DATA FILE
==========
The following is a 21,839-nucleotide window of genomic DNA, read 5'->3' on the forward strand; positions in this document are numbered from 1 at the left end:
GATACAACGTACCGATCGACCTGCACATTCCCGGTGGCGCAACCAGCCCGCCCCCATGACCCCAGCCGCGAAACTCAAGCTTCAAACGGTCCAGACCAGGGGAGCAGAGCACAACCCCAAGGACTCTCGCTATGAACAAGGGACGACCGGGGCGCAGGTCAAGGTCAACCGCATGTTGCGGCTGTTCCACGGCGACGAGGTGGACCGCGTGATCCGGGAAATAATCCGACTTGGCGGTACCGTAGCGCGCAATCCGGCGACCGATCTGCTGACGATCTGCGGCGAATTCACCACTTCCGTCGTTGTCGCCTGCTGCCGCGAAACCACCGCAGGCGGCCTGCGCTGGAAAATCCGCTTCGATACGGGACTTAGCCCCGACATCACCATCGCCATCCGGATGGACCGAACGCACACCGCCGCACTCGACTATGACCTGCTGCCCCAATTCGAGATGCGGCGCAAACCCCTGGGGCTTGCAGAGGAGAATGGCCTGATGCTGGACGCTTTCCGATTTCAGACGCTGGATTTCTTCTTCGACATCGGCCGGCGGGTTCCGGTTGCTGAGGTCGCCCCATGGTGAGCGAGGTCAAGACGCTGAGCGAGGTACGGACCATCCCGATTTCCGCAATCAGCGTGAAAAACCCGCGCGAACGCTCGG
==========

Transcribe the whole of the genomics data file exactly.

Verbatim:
The following is a 21,839-nucleotide window of genomic DNA, read 5'->3' on the forward strand; positions in this document are numbered from 1 at the left end:
GATACAACGTACCGATCGACCTGCACATTCCCGGTGGCGCAACCAGCCCGCCCCCATGACCCCAGCCGCGAAACTCAAGCTTCAAACGGTCCAGACCAGGGGAGCAGAGCACAACCCCAAGGACTCTCGCTATGAACAAGGGACGACCGGGGCGCAGGTCAAGGTCAACCGCATGTTGCGGCTGTTCCACGGCGACGAGGTGGACCGCGTGATCCGGGAAATAATCCGACTTGGCGGTACCGTAGCGCGCAATCCGGCGACCGATCTGCTGACGATCTGCGGCGAATTCACCACTTCCGTCGTTGTCGCCTGCTGCCGCGAAACCACCGCAGGCGGCCTGCGCTGGAAAATCCGCTTCGATACGGGACTTAGCCCCGACATCACCATCGCCATCCGGATGGACCGAACGCACACCGCCGCACTCGACTATGACCTGCTGCCCCAATTCGAGATGCGGCGCAAACCCCTGGGGCTTGCAGAGGAGAATGGCCTGATGCTGGACGCTTTCCGATTTCAGACGCTGGATTTCTTCTTCGACATCGGCCGGCGGGTTCCGGTTGCTGAGGTCGCCCCATGGTGAGCGAGGTCAAGACGCTGAGCGAGGTACGGACCATCCCGATTTCCGCAATCAGCGTGAAAAACCCGCGCGAACGCTCGG